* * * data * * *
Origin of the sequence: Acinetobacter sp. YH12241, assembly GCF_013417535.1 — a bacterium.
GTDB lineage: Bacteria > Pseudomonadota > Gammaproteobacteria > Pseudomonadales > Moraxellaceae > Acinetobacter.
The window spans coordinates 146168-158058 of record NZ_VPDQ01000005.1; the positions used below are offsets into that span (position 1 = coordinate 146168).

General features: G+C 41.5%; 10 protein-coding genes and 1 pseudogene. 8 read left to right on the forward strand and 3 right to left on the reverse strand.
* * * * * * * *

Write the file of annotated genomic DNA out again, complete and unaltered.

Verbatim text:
Origin of the sequence: Acinetobacter sp. YH12241, assembly GCF_013417535.1 — a bacterium.
GTDB lineage: Bacteria > Pseudomonadota > Gammaproteobacteria > Pseudomonadales > Moraxellaceae > Acinetobacter.
The window spans coordinates 146168-158058 of record NZ_VPDQ01000005.1; the positions used below are offsets into that span (position 1 = coordinate 146168).

General features: G+C 41.5%; 10 protein-coding genes and 1 pseudogene. 8 read left to right on the forward strand and 3 right to left on the reverse strand.